Matt Damon's 10 best film performances
(Credit: Nicolas Genin)

From Martin Scorsese to Steven Soderbergh: Matt Damon’s 10 best films

Success is not something I’ve wrapped my brain around.” – Matt Damon

American actor and screenwriter Matt Damon has established himself as one of the biggest names in Hollywood with wonderful performances in films like Good Will Hunting and The Martian among others. Over the years, he has garnered commercial success as well as critical acclaim, including an Academy Award and two Golden Globe Awards. Apart from acting, Damon has been involved in social activism with various organisations and his commitment has seen the actor become the founder of H2O Africa Foundation, the charitable arm of the Running the Sahara expedition.

“It’s the work. It’s the process itself. I have done enough movies now — movies that have failed, movies that have been successful,” Damon once commented. “All we have as the people making it is the love of the doing of it. I am aware of the results because I have to be; it has an impact on my career so I can’t be ignorant of the movies that I am doing. But it’s really about feeling that I did my best work, the best work I could do under the circumstances, feeling that we told the story we wanted to tell in the way we wanted to tell it. That’s really the definition of success.”

He added, “The journey is everything! It’s a cliché, but I have really felt it in my own life, in the 25 or 30 years I’ve been in this… The goal is the process, really enjoying the process. You can’t really predict what is going to happen with movies… I have made movies that I thought were really going to be well received and successful, and they failed miserably. And I have made movies that were very successful that I didn’t see coming.”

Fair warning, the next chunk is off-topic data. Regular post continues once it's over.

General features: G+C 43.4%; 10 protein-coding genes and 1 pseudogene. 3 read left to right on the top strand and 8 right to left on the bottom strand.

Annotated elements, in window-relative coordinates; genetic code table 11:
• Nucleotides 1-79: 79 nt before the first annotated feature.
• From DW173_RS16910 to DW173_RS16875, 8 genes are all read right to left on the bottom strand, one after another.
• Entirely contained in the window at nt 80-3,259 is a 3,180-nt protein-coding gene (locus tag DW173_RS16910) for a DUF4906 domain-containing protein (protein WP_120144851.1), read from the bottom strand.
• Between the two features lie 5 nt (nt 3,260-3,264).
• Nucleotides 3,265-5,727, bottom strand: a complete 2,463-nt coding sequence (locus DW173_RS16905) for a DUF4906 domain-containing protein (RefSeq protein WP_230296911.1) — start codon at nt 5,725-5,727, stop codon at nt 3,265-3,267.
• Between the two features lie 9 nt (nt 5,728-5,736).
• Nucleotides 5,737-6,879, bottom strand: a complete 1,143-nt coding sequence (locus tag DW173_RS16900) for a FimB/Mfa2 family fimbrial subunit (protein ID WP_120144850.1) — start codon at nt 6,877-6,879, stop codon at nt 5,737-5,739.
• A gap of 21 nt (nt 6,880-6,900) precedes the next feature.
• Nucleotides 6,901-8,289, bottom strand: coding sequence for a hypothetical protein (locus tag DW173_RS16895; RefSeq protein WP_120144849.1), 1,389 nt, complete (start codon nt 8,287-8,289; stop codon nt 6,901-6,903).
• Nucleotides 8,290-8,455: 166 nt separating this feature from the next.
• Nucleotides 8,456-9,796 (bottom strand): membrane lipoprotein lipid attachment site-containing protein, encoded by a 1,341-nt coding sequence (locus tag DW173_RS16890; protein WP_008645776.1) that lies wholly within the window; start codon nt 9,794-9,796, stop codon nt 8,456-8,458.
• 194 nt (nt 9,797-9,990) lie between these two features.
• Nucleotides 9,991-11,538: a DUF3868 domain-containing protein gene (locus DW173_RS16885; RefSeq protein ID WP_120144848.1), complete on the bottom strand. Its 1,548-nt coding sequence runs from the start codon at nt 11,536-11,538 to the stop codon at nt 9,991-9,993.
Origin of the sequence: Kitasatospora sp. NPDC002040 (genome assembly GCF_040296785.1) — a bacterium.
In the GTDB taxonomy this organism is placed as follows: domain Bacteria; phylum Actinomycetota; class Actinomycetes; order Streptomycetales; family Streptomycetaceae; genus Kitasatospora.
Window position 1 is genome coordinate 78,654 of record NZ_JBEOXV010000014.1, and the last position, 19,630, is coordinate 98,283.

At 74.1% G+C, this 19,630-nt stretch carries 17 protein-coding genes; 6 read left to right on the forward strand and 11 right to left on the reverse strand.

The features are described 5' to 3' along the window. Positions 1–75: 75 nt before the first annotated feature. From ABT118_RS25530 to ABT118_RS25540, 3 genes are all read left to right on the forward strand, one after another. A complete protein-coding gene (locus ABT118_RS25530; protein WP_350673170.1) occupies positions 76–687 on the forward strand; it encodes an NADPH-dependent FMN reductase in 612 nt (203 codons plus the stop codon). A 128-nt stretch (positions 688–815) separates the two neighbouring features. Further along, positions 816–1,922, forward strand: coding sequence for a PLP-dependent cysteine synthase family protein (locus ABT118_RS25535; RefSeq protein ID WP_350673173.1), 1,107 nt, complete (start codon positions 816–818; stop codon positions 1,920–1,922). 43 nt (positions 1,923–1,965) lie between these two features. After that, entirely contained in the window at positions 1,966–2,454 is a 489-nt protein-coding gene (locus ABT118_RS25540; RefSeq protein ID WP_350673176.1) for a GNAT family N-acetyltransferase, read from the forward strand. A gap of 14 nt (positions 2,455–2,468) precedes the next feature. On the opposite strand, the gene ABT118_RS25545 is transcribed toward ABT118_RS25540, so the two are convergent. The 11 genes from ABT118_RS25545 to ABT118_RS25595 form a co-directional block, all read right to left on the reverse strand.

Working with some of the biggest names in the business and establishing himself as one of the most popular names in Hollywood, on his 50th birthday we take a look at some of the best film performances in Matt Damon’s illustrious career.

See the full list, below.

Matt Damon’s 10 best film performances:

10. True Grit (Coen Brothers – 2010)

Based on Charles Portis’ 1968 novel of the same name, True Grit is 2010 American Revisionist Western and perhaps one of the simpler films that the Coen Brothers have made over the years. On a quest to find her father’s killer, a 14-year-old girl (played by Hailee Steinfeld) and the US Marshall (Jeff Bridges) she hires are joined by a Texas Ranger (Matt Damon). The film earned 10 Oscar nominations, including two for Steinfeld and Bridges.

“It’s a very simple story, it’s just a girl going to avenge her father’s death,” Ethan Coen said. “But actually, like No Country For Old Men, it’s a pursuit story. They are going after the bad guy and it just seemed like very promising material for a movie. It’s funny and it has really strong characters, particularly the young girl, who is a very determined character who refuses to give up.”

9. Invictus (Clint Eastwood – 2009)

Eastwood’s 2009 biopic of Nelson Mandela (Morgan Freeman) explores the social conditions of the time through the outcome of the 1995 Rugby World Cup. The result is a gripping sports film where Damon stars as Francois Pienaar, the team’s captain who joins Mandela in his mission to unite the people by winning the cup. Both Freeman and Damon earned Oscar nominations in lead and supporting actor, respectively.